Live Sports Betting Ads Banned Down UnderTia Winter | 20 March 2018
The governmental ban will apply to all sports-related events that air on television between 5am and 8:30pm on any given day. The aim of the move is to limit the amount of gambling-related advertising that is seen by children during the hours that they are most likely to be watching television, which could help to curb local problem gambling rates in the future.
Australian TV broadcasters will soon be barred from showing any betting ads from five minutes before the start of a sports game, until five minutes after the event has concluded. ASTRA, the Australian Subscription Television Association, has also revealed in its new code of practice that the ban will not be applied to what it called ‘low audience’ sport channels.
Eurosports, ESPN To Be Exempt
Australian news media channels have since revealed a few of the major local TV channels that will be exempt from the new law. They include Eurosports, ESPN, and ESPN2, although other channels are also soon to be named as more is learned about the government’s latest bid to nix gambling addiction.
According to Head of Corporate Affairs at Foxtel and board member of ASTRA, Bruce Meagher, the principle behind the new ban is that smaller sports channels will not be ‘disproportionately affected’ by the move, as very few children are exposed to these channels and their content.
AGR Criticises New Broadcast Ban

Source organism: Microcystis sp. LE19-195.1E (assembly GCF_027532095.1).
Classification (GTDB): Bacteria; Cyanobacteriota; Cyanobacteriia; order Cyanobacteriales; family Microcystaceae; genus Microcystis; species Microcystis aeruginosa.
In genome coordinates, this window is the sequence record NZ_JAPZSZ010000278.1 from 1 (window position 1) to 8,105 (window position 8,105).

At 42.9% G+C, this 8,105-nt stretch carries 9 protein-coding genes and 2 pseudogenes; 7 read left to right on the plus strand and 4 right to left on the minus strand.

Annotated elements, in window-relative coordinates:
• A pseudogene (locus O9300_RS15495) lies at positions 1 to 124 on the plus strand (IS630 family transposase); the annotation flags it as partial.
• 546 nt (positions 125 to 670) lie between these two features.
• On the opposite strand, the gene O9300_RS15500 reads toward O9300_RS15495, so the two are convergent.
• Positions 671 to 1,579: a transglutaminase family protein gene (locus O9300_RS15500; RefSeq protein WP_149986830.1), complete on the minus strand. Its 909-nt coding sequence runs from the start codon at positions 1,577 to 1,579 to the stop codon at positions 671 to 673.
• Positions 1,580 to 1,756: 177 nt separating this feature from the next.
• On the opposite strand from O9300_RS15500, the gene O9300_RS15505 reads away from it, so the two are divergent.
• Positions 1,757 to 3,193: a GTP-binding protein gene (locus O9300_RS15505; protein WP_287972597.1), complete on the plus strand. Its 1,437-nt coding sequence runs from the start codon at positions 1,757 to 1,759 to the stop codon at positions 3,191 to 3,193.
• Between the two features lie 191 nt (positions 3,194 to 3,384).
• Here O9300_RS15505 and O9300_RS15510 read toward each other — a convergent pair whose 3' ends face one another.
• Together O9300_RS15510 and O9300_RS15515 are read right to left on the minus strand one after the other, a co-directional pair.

The ban has been heavily debated for years now, and it was in May last year that Australia’s Prime Minister Malcolm Turnbull first suggested that the ban would be implemented sometime in 2018. The broadcast ban will not apply to dog, horse or harness racing, and will not cover online advertisements either. With that said, the federal government aims to address online adds in the near future through separate legislation.
Alliance for Gambling Reform spokesman Stephen Mayne has since criticised the announcement. According to Mayne, certain components of the codes in question seem to be open to interpretation, which could create confusion and resentment among broadcasters.
Mayne noted that the new code is a complicated one, and that some of the provisions – such as whether or not Western- and South Australian viewers will see adverts earlier than those on the east coast – are not sufficiently clear. For now, he said, the Alliance will wait to see how the ban plays out after April 1.